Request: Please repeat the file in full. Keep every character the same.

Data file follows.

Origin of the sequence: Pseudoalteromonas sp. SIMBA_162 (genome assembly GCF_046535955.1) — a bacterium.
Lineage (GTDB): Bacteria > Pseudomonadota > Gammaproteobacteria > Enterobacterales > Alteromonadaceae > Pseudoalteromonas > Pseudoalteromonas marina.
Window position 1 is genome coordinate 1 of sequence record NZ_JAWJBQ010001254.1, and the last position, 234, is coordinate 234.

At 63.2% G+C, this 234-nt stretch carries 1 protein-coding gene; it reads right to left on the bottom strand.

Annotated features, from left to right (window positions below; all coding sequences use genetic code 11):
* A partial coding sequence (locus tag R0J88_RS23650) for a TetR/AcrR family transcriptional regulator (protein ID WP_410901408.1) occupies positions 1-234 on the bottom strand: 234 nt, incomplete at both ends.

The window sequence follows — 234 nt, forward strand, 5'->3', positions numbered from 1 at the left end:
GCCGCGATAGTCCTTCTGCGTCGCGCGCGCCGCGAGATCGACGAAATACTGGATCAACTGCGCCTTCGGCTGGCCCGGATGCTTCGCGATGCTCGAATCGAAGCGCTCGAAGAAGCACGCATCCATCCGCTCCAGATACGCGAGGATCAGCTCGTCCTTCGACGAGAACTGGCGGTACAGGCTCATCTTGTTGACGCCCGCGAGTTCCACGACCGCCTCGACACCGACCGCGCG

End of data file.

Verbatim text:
Origin of the sequence: Pseudoalteromonas sp. SIMBA_162 (genome assembly GCF_046535955.1) — a bacterium.
Lineage (GTDB): Bacteria > Pseudomonadota > Gammaproteobacteria > Enterobacterales > Alteromonadaceae > Pseudoalteromonas > Pseudoalteromonas marina.
Window position 1 is genome coordinate 1 of sequence record NZ_JAWJBQ010001254.1, and the last position, 234, is coordinate 234.

At 63.2% G+C, this 234-nt stretch carries 1 protein-coding gene; it reads right to left on the bottom strand.

Annotated features, from left to right (window positions below; all coding sequences use genetic code 11):
* A partial coding sequence (locus tag R0J88_RS23650) for a TetR/AcrR family transcriptional regulator (protein ID WP_410901408.1) occupies positions 1-234 on the bottom strand: 234 nt, incomplete at both ends.

The window sequence follows — 234 nt, forward strand, 5'->3', positions numbered from 1 at the left end:
GCCGCGATAGTCCTTCTGCGTCGCGCGCGCCGCGAGATCGACGAAATACTGGATCAACTGCGCCTTCGGCTGGCCCGGATGCTTCGCGATGCTCGAATCGAAGCGCTCGAAGAAGCACGCATCCATCCGCTCCAGATACGCGAGGATCAGCTCGTCCTTCGACGAGAACTGGCGGTACAGGCTCATCTTGTTGACGCCCGCGAGTTCCACGACCGCCTCGACACCGACCGCGCG